In 1874 Brother Roberts estimated that about  200 had been lost to Renunciationism, but these  numbers were restored soon afterwards as followers  of Turney came to understand their mistake.  Brother Turney died on 18 March 1879. On  the other hand Brother David Handley was reimmersed  on 21 April 1881 after acknowledging  his errors. He died on 31 July 1886.

Support for the Jews

The significance of the Jewish people in God’s  plan and purpose has always been a key teaching  in the Brotherhood from the early days of Brother  Thomas, and it still is. Based on the promise to  Abraham regarding the blessing on those who  bless him, this interest in the Jews was manifested  in numerous practical expressions of support,  particularly fundraising. The first example of this  was in 1874 when £4 was collected for the poor  Jews of Jerusalem. The next year a total of £131  was raised to support the development of Palestine.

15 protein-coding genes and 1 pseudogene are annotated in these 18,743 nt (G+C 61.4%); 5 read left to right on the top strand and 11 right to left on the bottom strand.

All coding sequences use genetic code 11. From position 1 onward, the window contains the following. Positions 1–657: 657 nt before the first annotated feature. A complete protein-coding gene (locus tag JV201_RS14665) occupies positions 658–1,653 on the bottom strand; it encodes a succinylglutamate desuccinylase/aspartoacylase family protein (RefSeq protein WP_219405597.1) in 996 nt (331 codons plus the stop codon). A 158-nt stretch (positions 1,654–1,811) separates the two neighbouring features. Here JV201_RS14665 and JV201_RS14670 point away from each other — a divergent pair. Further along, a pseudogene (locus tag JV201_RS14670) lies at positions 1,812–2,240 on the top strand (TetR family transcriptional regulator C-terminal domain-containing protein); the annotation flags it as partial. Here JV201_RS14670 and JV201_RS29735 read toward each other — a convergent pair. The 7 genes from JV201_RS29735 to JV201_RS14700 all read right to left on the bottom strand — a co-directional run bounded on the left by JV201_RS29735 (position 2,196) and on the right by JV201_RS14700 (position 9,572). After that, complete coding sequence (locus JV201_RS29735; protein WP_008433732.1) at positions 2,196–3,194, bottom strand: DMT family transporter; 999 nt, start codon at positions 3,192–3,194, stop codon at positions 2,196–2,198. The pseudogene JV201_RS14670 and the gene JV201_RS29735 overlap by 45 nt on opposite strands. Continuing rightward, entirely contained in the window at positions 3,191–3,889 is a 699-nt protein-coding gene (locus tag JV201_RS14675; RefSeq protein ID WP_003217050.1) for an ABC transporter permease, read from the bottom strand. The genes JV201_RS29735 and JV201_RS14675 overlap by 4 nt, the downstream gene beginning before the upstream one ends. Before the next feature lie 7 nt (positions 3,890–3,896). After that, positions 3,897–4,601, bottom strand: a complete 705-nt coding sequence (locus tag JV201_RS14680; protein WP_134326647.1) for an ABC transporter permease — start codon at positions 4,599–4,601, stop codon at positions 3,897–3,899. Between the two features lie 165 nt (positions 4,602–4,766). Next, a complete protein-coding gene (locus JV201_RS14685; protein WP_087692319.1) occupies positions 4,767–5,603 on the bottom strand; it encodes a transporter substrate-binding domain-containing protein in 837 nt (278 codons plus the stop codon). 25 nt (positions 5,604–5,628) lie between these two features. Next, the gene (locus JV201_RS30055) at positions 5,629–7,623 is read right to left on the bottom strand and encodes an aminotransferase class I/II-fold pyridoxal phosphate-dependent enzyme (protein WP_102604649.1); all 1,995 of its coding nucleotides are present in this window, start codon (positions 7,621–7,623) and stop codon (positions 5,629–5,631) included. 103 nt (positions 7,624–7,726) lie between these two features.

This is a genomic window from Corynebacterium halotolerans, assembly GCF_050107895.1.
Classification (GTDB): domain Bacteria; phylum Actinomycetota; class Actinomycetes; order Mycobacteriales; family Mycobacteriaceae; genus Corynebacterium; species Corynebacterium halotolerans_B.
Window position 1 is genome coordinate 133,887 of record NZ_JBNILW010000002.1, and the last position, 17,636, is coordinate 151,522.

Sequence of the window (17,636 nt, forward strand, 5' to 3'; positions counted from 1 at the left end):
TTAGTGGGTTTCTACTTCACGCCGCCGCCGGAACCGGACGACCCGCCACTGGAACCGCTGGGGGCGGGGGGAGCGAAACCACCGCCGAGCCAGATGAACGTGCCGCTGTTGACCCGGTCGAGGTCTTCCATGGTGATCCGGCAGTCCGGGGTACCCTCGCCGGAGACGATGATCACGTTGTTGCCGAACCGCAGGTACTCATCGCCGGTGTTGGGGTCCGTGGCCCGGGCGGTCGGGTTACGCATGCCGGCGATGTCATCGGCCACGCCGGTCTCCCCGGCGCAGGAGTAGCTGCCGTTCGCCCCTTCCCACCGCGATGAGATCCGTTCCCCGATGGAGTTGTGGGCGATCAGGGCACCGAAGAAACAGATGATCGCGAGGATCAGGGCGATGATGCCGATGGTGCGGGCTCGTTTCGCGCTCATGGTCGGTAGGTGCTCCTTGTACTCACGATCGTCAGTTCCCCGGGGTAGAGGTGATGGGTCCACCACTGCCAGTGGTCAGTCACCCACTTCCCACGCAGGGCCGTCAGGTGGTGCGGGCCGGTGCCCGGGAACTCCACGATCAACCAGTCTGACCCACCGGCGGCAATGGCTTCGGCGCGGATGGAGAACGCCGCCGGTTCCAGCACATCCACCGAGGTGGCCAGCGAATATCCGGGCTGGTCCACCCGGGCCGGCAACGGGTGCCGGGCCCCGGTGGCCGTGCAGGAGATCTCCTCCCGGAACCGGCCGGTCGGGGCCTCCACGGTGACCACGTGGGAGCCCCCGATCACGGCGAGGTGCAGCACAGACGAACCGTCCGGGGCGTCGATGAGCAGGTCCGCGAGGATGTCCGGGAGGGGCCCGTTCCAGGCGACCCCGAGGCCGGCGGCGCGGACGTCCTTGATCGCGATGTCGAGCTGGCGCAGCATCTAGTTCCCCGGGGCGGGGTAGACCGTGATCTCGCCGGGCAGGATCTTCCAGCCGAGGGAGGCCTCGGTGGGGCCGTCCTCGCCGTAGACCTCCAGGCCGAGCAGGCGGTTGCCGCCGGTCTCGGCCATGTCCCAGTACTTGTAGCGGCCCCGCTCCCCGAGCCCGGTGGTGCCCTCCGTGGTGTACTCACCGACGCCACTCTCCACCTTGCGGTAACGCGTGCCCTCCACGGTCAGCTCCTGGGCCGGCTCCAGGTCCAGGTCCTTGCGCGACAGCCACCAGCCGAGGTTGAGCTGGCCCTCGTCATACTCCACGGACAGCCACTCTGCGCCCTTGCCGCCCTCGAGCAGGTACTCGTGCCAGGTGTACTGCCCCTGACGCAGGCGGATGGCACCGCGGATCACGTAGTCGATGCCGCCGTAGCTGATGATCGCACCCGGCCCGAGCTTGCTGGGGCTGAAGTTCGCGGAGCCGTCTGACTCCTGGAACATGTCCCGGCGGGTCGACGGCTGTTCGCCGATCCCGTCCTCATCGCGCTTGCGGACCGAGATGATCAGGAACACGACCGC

“As our readers are aware, the Jewish Board  of Deputies in London have appealed to the Jews  and to ‘the friends of Zion’ in general throughout  the world, for funds to prosecute a scheme for the  Jewish agricultural cultivation of the Holy Land.  Their object is to honour Sir Moses Montefiore on  his retirement from a 50 years’ connection with the  Board, who has requested a proposed testimonial  to him to be put into this form; but though this is  their object, the effect of their scheme will be to  lay the foundation of the pre-adventual return of  prosperity to Zion. This is an object with which  many can sympathise who would not readily be  stirred by personal sentiments towards Sir Moses.”